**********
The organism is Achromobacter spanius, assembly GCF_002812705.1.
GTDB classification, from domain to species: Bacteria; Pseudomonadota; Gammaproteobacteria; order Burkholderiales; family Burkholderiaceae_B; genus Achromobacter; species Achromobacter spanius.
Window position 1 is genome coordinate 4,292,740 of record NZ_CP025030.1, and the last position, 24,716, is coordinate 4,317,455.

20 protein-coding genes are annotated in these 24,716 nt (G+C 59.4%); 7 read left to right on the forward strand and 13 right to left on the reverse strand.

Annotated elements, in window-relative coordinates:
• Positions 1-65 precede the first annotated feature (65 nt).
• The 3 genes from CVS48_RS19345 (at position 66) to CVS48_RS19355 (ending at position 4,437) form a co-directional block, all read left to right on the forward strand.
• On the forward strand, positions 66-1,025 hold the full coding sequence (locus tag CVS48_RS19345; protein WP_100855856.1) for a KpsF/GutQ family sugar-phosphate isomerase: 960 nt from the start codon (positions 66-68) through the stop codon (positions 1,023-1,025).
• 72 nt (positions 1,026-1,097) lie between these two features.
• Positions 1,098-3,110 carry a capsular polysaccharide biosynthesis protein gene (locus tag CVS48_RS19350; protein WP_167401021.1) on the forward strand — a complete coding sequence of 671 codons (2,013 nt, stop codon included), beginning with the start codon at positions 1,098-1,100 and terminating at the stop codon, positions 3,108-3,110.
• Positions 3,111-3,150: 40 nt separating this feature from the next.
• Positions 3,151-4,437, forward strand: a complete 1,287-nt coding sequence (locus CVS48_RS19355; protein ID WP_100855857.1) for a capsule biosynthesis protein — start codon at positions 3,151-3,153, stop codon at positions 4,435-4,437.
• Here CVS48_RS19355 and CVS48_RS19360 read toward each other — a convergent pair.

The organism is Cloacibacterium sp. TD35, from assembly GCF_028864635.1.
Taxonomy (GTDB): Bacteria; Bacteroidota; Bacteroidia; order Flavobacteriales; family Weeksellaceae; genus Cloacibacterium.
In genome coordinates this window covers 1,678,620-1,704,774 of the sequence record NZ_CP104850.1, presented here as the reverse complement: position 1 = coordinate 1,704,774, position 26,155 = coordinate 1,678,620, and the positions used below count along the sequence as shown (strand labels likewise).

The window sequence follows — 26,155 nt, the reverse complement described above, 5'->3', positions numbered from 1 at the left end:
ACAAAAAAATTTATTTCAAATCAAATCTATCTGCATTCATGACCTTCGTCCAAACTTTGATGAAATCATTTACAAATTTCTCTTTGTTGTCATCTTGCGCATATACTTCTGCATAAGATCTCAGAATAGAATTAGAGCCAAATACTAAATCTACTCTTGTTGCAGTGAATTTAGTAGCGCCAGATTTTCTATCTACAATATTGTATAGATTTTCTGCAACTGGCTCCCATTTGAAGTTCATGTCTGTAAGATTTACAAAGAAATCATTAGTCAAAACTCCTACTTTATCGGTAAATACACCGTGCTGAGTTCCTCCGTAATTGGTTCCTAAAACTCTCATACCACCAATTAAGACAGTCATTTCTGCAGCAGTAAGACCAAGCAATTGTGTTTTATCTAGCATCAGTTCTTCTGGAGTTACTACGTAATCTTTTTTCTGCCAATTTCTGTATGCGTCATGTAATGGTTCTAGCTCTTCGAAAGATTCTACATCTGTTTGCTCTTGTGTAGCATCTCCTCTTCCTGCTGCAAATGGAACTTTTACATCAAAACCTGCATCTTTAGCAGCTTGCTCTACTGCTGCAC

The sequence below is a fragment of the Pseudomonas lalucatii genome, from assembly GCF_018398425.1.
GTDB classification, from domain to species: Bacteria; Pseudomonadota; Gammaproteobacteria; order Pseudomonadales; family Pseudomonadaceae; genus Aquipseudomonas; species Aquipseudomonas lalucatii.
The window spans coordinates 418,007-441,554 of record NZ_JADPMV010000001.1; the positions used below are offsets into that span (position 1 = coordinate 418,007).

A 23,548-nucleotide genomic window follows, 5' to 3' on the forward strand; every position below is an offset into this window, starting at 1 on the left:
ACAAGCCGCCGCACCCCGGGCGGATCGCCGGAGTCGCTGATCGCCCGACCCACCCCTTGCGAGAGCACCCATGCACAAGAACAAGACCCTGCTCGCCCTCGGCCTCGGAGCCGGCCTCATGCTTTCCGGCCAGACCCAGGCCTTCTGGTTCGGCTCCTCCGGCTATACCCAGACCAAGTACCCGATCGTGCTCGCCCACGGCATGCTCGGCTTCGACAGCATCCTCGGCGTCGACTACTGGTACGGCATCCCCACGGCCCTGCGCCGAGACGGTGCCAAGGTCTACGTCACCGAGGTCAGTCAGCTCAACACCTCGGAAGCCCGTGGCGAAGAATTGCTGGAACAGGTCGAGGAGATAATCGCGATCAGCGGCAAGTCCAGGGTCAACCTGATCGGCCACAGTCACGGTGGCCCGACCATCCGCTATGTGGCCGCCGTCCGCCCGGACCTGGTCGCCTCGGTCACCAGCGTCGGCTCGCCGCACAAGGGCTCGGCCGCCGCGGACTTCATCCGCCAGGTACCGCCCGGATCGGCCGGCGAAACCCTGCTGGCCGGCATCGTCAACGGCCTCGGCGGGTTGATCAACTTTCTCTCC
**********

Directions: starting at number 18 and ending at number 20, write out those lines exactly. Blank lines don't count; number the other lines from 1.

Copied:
ACAAAAAAATTTATTTCAAATCAAATCTATCTGCATTCATGACCTTCGTCCAAACTTTGATGAAATCATTTACAAATTTCTCTTTGTTGTCATCTTGCGCATATACTTCTGCATAAGATCTCAGAATAGAATTAGAGCCAAATACTAAATCTACTCTTGTTGCAGTGAATTTAGTAGCGCCAGATTTTCTATCTACAATATTGTATAGATTTTCTGCAACTGGCTCCCATTTGAAGTTCATGTCTGTAAGATTTACAAAGAAATCATTAGTCAAAACTCCTACTTTATCGGTAAATACACCGTGCTGAGTTCCTCCGTAATTGGTTCCTAAAACTCTCATACCACCAATTAAGACAGTCATTTCTGCAGCAGTAAGACCAAGCAATTGTGTTTTATCTAGCATCAGTTCTTCTGGAGTTACTACGTAATCTTTTTTCTGCCAATTTCTGTATGCGTCATGTAATGGTTCTAGCTCTTCGAAAGATTCTACATCTGTTTGCTCTTGTGTAGCATCTCCTCTTCCTGCTGCAAATGGAACTTTTACATCAAAACCTGCATCTTTAGCAGCTTGCTCTACTGCTGCAC

The sequence below is a fragment of the Pseudomonas lalucatii genome, from assembly GCF_018398425.1.
GTDB classification, from domain to species: Bacteria; Pseudomonadota; Gammaproteobacteria; order Pseudomonadales; family Pseudomonadaceae; genus Aquipseudomonas; species Aquipseudomonas lalucatii.